State Shelves Crime-Solving Evidence Due To Lack Of Resources
Posted April 26, 2002 2:47 a.m. EDT
RALEIGH, N.C. — DNA evidence has cleared and convicted people across the country. In North Carolina, the proof that could solve thousands of cases never gets tested.
DNA is a genetic fingerprint. A hair follicle or tiny amount of body fluid can link suspects to crime. It is an incredible crime-fighting tool when police have nothing left to go on, and it can even prevent crime by getting suspects off the street before they strike again.
In North Carolina, WRAL found a system that shortchanges this technology, and for thousands of crime victims, puts justice on hold.
Hundreds of sexual assault kits, complete with DNA samples that may never be analyzed, sit stranded on police department shelves all over the state.
In 1992, a Triangle woman was raped by a man who broke into her home. The DNA evidence that could hold the key to catching her attacker has never been examined.
"I was just horrified," she said. "This is a stranger who comes into your house. This is a stranger who threatens your life and threatens your family, and this is the case they won't check the kit."
"Right now we have five qualified DNA analysts to handle the entire state of North Carolina," said Special Agent Mark Nelson of the
State Bureau of Investigation
The SBI Molecular Genetics Unit in Raleigh puts murders, police shootings and crimes with suspects in jail, at the top of its DNA testing list. Because of the limited staff to do the tests, most cases without suspects never make it through the door.
"We have asked agencies, if you don't have a clue as to who the suspect is, don't bother to submit it. So there are thousands of cases out there, in local police departments across the state, that are not being addressed," Nelson said. "We're not giving them justice right now, and it's eating at myself and all the staff up here."
Nelson estimates that if the crime lab accepted every case, it would push the DNA wait to well over a year. He said not only would testing slow to a snail's pace, but some innocent suspects could be left in jail.
"It's just a cold, cruel fact that if you don't have the resources to jump on every single case right now, you just have to do the best you can," he said.
To get a comparison, WRAL went to Richmond, Va.
Virginia has a population of about a million fewer people than N.C., but it has far more DNA analysts and gets far more results."
"We can't say no to any case," said Dr. Paul Ferrara, who oversees Virginia's Division of Forensic Science.
Thirty-eight analysts handle DNA testing for criminal cases here, compared to five analysts in North Carolina. The Commonwealth also has a support staff of about 30 more people.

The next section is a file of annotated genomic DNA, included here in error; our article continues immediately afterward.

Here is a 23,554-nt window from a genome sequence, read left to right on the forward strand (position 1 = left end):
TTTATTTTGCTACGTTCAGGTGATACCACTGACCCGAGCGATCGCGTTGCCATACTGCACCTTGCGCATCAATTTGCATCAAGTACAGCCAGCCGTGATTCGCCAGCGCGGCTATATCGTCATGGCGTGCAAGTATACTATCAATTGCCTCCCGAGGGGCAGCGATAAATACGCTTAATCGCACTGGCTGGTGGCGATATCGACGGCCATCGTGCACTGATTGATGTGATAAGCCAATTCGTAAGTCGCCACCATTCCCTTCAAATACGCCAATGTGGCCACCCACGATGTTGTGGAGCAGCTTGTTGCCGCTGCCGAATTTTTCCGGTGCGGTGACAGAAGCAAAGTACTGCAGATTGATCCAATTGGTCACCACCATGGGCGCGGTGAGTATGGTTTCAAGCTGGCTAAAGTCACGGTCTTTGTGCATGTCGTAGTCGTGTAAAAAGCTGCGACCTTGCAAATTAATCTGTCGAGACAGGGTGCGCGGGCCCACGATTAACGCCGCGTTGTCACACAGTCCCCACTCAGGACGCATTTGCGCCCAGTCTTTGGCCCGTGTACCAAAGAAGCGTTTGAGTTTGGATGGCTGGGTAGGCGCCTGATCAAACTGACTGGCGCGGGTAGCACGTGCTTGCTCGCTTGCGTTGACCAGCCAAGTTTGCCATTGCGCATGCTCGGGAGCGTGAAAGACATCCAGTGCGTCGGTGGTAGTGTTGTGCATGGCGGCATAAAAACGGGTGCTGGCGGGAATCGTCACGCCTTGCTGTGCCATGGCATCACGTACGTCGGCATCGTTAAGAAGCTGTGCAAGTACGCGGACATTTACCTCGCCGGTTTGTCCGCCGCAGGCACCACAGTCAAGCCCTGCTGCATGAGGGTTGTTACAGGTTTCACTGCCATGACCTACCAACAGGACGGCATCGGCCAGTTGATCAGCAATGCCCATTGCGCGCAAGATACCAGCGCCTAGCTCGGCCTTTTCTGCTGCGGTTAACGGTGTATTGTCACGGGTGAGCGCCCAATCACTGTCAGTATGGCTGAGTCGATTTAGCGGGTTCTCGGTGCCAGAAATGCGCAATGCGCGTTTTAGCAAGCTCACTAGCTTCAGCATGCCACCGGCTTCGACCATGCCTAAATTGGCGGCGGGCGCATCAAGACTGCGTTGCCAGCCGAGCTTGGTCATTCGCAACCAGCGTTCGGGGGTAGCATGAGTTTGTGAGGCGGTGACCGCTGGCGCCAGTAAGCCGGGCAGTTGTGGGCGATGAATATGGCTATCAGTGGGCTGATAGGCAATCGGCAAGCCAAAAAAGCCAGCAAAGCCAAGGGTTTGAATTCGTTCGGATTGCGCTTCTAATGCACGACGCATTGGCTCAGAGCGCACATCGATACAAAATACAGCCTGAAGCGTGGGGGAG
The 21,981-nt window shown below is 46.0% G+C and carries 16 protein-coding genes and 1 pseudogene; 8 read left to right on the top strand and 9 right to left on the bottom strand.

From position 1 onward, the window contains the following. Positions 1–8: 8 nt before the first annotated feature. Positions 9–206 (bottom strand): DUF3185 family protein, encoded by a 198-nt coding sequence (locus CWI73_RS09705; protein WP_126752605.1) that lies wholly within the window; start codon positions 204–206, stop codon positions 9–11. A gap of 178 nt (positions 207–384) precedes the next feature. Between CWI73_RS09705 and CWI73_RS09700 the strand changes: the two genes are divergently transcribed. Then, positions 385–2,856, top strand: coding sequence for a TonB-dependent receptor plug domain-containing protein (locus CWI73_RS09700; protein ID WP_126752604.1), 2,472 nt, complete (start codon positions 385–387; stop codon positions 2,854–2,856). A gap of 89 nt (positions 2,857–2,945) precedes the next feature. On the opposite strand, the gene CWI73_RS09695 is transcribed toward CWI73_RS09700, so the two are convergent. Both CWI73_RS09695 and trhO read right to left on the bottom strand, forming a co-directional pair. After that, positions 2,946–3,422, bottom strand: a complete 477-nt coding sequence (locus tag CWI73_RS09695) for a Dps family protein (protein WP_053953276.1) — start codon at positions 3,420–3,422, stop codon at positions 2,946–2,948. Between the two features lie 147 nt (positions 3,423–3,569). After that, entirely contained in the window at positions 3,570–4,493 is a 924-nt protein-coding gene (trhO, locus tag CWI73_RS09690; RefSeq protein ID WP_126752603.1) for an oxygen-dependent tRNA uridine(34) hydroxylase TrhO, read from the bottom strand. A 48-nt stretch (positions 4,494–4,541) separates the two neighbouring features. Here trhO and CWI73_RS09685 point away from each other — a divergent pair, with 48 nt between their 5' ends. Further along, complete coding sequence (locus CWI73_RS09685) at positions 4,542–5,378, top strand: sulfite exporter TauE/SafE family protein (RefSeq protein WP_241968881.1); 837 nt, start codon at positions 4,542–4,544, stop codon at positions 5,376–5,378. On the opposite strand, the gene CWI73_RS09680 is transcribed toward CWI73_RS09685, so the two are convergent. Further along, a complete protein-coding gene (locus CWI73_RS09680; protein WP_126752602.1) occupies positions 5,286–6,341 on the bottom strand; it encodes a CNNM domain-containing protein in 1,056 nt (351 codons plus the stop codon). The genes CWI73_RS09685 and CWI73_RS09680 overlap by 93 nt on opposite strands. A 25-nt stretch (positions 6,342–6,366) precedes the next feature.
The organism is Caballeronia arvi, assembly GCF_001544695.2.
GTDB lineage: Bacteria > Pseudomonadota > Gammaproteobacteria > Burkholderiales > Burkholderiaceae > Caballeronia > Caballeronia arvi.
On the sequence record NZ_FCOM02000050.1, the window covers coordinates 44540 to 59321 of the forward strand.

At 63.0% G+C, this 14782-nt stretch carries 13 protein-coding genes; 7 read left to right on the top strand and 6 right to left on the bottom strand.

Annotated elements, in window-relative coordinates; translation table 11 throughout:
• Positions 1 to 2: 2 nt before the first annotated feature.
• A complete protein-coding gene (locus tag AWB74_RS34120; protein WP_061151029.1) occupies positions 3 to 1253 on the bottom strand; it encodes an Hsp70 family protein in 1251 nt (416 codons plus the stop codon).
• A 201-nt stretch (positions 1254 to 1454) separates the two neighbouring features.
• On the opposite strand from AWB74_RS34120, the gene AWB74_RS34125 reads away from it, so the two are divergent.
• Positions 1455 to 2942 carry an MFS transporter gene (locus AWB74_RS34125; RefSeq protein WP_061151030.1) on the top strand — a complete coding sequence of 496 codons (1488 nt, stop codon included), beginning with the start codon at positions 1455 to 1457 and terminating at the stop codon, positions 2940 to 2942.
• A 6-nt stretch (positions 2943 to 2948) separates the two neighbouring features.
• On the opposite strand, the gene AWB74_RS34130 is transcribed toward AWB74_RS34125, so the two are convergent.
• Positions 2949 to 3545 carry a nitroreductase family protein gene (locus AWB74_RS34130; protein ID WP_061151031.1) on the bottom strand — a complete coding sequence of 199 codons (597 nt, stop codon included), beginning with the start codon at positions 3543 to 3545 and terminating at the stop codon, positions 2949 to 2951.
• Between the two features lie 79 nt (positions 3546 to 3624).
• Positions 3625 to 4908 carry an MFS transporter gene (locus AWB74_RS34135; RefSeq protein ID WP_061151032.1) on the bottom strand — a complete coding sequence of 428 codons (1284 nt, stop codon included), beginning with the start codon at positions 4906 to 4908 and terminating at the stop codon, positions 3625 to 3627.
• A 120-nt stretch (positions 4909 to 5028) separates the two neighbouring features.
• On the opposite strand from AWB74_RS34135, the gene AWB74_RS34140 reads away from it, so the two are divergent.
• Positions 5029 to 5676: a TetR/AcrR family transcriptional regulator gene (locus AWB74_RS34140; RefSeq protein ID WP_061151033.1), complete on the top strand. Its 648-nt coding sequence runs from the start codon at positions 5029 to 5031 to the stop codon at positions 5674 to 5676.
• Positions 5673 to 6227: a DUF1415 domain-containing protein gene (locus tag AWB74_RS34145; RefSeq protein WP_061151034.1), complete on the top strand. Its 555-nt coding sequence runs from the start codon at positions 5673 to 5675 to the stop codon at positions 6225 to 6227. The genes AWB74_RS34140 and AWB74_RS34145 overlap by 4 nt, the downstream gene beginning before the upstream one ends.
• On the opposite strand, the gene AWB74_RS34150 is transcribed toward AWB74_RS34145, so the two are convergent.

With those resources, Virginia takes every conceivable DNA case from rapes to break-ins.
"That has resulted in a predictable explosion of new evidence coming into the laboratory," Ferrara said.
In Virginia, every convicted felon must give a DNA sample for the state's database. In North Carolina, only violent offenders and stalkers give DNA.
Virginia's convicted felon database has grown to 174,000; North Carolina's DNA database compares with about 35,000 felons.
Why is the database important? It solves crimes with no leads, no witnesses and no suspects.
Last year, using a federal grant, Virginia dug out over 350 old, unsolved cases. By comparing the DNA to their database of felons, they found matches for nearly half of them.
"For a very small investment, there's a huge return on that investment," Ferrara said.
Overall in 2001, Ferrara's team broke a total of 308 unsolved cases; North Carolina broke 26.
One of those local hits broke open the 11-year-old "Night Stalker" case in Goldsboro, where three elderly women were raped and murdered.
A database search linked
to the crimes. He is a man who police never even considered a suspect.
"We can solve crimes quicker. We can identify the perpetrators faster and we can get them off the street and we can keep them from continuing to attack people," Nelson said.
"To not use that technology to the fullest is a travesty," Ferrara said.
The local rape survivor lives that travesty.
"I feel deep disappointment and I feel like our priorities are so strange," she said.
The victim said she does not blame the scientists who won't take her case, she blames the system.
"It means not just my own safety, but my daughter's safety and my mother's safety and my sister's safety and my friends' safety," she said.
North Carolina is currently mired in a budget crisis and the crime lab is hanging on by its fingernails just to keep its current staffing levels.
Virginia is also facing big budget problems, but the crime labs rank so high on the priority list, that they are immune from the budget ax.